Everyday Life in Traditional Japan

Author: Charles J. Dunn
Publisher: Tuttle
ISBN: 9784805310052
Released: August 2008

I know very little about Japanese history beyond what I learned about World War II in high school. Well, that’s not entirely true. In regards to the “traditional” Japan of samurai epics, I’ve actually managed to pick up quite a bit from some of my favorite manga and anime (I’m particularly thinking of Blade of the Immortal and Samurai Champloo here). Perhaps not the most academic of sources, but I mange to hold my own pretty well among my history major friends—just don’t ask me for specific dates. However, I knew there was a lot that I was missing and so I turned to the LibraryThing community to ask for book recommendations about day to day life in Japan during the Edo/Tokugawa period. It didn’t take long for someone to suggest Charles J. Dunn’s Everyday Life in Traditional Japan which was pretty much exactly what I was looking for.

During the Tokugawa Shogunate (1603-1868), the Emperor became more of a figurehead while the majority of the power lay with the Shogun who was basically a military dictator. At this point in history, Japanese society was rigidly divided into a hierarchical class system and was mostly isolated from the rest of the world. In his book, Dunn provides an overview of the era, beginning with a brief introduction to the state of the land, people, and government when Tokugawa Ieyasu took power in chapter one, “A Country in Isolation.” Over the next four chapters, Dunn examines each of the four main classes of Japanese society separately: the samurai, the farmers, the craftsmen, and the merchants. Those who lived mostly outside of the class system are dealt with in chapter six, “Courtiers, Priests, Doctors, and Intellectuals” and in chapter seven, “Actors and Outcasts.” The final chapter, “Everyday Life in Edo” explores the typical issues encountered living in the capital city from day to day that aren’t necessarily limited to one particular group.

It’s quite impressive how much information Dunn is able to pack into under 200 pages, though the treatment is somewhat uneven. At times his approach is very generalized, making broad sweeping statements while at other times he is very specific focusing closely on an individual person family or event. He also has a tendency to wander a bit from topic to topic. Some issues, like education and schooling, receive little attention. He does include suggestions for further reading, but doesn’t really include much of anything in the way of citations or bibliography. I can only assume that the information remains accurate since the book continues to be published unchanged since its first printing in 1972.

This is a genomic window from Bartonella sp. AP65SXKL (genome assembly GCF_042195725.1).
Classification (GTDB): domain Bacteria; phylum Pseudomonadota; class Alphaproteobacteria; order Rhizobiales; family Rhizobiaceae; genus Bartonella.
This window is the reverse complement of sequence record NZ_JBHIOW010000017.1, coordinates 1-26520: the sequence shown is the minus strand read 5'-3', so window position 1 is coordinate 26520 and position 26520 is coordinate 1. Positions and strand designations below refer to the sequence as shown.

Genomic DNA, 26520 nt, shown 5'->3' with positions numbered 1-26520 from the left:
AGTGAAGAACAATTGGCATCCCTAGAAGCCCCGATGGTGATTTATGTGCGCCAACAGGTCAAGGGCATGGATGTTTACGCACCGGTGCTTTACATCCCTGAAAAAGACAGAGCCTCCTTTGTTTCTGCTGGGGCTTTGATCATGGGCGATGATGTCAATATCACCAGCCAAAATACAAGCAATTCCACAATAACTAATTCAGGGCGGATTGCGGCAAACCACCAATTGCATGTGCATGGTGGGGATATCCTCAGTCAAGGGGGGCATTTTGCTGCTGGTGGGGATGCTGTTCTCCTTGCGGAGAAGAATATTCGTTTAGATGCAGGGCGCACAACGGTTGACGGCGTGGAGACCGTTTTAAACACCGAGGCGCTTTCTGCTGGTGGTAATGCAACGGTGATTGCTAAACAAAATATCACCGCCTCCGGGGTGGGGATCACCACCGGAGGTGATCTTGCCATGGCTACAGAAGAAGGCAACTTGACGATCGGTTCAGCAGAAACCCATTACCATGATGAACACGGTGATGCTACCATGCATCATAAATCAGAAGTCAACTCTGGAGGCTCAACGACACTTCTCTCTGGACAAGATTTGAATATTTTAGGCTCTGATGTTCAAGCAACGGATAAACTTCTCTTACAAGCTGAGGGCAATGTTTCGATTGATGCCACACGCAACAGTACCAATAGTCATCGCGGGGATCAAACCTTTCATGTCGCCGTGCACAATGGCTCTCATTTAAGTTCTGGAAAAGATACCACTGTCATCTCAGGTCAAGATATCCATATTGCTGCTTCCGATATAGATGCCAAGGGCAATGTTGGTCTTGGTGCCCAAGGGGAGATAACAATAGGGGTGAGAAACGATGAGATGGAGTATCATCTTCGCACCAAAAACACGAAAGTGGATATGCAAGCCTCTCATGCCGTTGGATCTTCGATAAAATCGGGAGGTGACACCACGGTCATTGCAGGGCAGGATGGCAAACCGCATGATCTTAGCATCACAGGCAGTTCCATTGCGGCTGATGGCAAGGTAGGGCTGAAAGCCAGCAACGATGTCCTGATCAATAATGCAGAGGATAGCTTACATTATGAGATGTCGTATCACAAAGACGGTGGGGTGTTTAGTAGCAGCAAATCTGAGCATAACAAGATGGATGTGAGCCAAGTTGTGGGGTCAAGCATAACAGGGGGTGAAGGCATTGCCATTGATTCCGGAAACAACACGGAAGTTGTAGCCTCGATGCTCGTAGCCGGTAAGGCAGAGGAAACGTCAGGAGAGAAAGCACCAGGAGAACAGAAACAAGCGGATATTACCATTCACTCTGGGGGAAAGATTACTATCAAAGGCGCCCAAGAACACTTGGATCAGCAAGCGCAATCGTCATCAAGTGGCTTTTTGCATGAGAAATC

Everyday Life in Traditional Japan turned out to be a great place to start learning about Edo/Tokugawa era Japan. I can tell by his phrasing that the book was written in the sixties and his style can be a bit dry at times. But, because I was so interested in the topic and because the book was so concise, I didn’t mind that much. The book includes as small index which is unfortunately not as comprehensive as it could be. The numerous illustrations, prints, and photographs are marvelous additions although they are not always conveniently placed. Overall, Dunn provides a great overview and introduction to Edo/Tokugawa Japan with Everyday Life in Traditional Japan—I know that I’ve certainly learned quite a bit about the era that I didn’t know before.